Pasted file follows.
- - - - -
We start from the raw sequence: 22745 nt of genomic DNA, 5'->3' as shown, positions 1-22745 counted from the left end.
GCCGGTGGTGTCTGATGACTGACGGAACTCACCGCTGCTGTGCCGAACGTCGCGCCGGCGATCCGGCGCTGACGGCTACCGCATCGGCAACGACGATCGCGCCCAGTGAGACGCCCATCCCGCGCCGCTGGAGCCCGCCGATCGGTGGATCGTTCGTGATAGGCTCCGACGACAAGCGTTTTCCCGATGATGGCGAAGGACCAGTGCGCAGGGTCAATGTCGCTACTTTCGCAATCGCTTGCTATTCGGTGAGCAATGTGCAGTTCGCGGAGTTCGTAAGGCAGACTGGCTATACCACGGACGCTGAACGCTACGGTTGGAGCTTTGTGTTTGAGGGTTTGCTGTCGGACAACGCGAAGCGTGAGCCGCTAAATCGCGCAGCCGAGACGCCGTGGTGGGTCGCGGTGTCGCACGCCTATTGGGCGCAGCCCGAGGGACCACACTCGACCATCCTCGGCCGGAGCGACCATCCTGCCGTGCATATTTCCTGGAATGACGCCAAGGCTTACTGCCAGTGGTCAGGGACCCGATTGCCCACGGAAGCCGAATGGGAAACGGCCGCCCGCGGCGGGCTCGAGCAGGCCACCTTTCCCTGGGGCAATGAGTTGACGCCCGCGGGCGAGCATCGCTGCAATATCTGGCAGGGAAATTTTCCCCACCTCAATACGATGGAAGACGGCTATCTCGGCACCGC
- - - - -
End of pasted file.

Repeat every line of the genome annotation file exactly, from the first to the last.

We start from the raw sequence: 22745 nt of genomic DNA, 5'->3' as shown, positions 1-22745 counted from the left end.
GCCGGTGGTGTCTGATGACTGACGGAACTCACCGCTGCTGTGCCGAACGTCGCGCCGGCGATCCGGCGCTGACGGCTACCGCATCGGCAACGACGATCGCGCCCAGTGAGACGCCCATCCCGCGCCGCTGGAGCCCGCCGATCGGTGGATCGTTCGTGATAGGCTCCGACGACAAGCGTTTTCCCGATGATGGCGAAGGACCAGTGCGCAGGGTCAATGTCGCTACTTTCGCAATCGCTTGCTATTCGGTGAGCAATGTGCAGTTCGCGGAGTTCGTAAGGCAGACTGGCTATACCACGGACGCTGAACGCTACGGTTGGAGCTTTGTGTTTGAGGGTTTGCTGTCGGACAACGCGAAGCGTGAGCCGCTAAATCGCGCAGCCGAGACGCCGTGGTGGGTCGCGGTGTCGCACGCCTATTGGGCGCAGCCCGAGGGACCACACTCGACCATCCTCGGCCGGAGCGACCATCCTGCCGTGCATATTTCCTGGAATGACGCCAAGGCTTACTGCCAGTGGTCAGGGACCCGATTGCCCACGGAAGCCGAATGGGAAACGGCCGCCCGCGGCGGGCTCGAGCAGGCCACCTTTCCCTGGGGCAATGAGTTGACGCCCGCGGGCGAGCATCGCTGCAATATCTGGCAGGGAAATTTTCCCCACCTCAATACGATGGAAGACGGCTATCTCGGCACCGC